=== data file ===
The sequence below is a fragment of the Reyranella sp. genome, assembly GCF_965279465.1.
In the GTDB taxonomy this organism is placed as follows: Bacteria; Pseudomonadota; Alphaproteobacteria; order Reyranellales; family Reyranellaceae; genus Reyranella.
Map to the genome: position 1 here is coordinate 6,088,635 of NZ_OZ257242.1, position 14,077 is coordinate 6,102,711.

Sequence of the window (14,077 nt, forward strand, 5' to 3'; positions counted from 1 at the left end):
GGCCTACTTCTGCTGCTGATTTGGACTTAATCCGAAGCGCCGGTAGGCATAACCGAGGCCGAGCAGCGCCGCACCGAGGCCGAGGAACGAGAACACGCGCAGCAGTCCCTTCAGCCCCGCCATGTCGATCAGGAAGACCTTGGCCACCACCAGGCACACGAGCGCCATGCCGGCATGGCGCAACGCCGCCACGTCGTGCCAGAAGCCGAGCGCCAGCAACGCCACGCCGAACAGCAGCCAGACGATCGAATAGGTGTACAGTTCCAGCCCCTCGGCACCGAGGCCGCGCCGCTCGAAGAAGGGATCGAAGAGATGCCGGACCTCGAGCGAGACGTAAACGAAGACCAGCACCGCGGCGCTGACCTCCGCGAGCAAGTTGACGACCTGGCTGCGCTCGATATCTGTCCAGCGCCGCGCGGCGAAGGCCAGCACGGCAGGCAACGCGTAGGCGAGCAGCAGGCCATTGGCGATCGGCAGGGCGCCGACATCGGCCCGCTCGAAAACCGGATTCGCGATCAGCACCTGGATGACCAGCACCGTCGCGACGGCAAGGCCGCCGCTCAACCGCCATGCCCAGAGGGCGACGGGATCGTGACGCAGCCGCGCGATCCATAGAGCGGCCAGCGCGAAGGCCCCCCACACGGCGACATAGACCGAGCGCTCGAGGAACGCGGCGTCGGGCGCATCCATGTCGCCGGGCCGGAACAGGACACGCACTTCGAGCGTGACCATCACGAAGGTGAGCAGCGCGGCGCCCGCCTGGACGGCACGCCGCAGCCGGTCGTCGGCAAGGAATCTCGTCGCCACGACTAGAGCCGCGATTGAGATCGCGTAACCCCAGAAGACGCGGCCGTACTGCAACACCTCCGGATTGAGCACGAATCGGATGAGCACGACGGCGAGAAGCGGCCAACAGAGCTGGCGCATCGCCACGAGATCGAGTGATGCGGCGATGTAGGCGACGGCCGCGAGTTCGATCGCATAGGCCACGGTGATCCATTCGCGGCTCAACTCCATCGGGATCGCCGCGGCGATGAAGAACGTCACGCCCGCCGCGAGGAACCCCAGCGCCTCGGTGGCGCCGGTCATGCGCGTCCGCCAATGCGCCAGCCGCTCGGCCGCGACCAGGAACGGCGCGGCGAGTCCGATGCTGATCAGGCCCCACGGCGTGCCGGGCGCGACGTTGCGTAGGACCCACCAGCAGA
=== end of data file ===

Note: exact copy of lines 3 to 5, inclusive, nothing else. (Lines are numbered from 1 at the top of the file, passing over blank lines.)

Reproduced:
Map to the genome: position 1 here is coordinate 6,088,635 of NZ_OZ257242.1, position 14,077 is coordinate 6,102,711.

Sequence of the window (14,077 nt, forward strand, 5' to 3'; positions counted from 1 at the left end):
GGCCTACTTCTGCTGCTGATTTGGACTTAATCCGAAGCGCCGGTAGGCATAACCGAGGCCGAGCAGCGCCGCACCGAGGCCGAGGAACGAGAACACGCGCAGCAGTCCCTTCAGCCCCGCCATGTCGATCAGGAAGACCTTGGCCACCACCAGGCACACGAGCGCCATGCCGGCATGGCGCAACGCCGCCACGTCGTGCCAGAAGCCGAGCGCCAGCAACGCCACGCCGAACAGCAGCCAGACGATCGAATAGGTGTACAGTTCCAGCCCCTCGGCACCGAGGCCGCGCCGCTCGAAGAAGGGATCGAAGAGATGCCGGACCTCGAGCGAGACGTAAACGAAGACCAGCACCGCGGCGCTGACCTCCGCGAGCAAGTTGACGACCTGGCTGCGCTCGATATCTGTCCAGCGCCGCGCGGCGAAGGCCAGCACGGCAGGCAACGCGTAGGCGAGCAGCAGGCCATTGGCGATCGGCAGGGCGCCGACATCGGCCCGCTCGAAAACCGGATTCGCGATCAGCACCTGGATGACCAGCACCGTCGCGACGGCAAGGCCGCCGCTCAACCGCCATGCCCAGAGGGCGACGGGATCGTGACGCAGCCGCGCGATCCATAGAGCGGCCAGCGCGAAGGCCCCCCACACGGCGACATAGACCGAGCGCTCGAGGAACGCGGCGTCGGGCGCATCCATGTCGCCGGGCCGGAACAGGACACGCACTTCGAGCGTGACCATCACGAAGGTGAGCAGCGCGGCGCCCGCCTGGACGGCACGCCGCAGCCGGTCGTCGGCAAGGAATCTCGTCGCCACGACTAGAGCCGCGATTGAGATCGCGTAACCCCAGAAGACGCGGCCGTACTGCAACACCTCCGGATTGAGCACGAATCGGATGAGCACGACGGCGAGAAGCGGCCAACAGAGCTGGCGCATCGCCACGAGATCGAGTGATGCGGCGATGTAGGCGACGGCCGCGAGTTCGATCGCATAGGCCACGGTGATCCATTCGCGGCTCAACTCCATCGGGATCGCCGCGGCGATGAAGAACGTCACGCCCGCCGCGAGGAACCCCAGCGCCTCGGTGGCGCCGGTCATGCGCGTCCGCCAATGCGCCAGCCGCTCGGCCGCGACCAGGAACGGCGCGGCGAGTCCGATGCTGATCAGGCCCCACGGCGTGCCGGGCGCGACGTTGCGTAGGACCCACCAGCAGA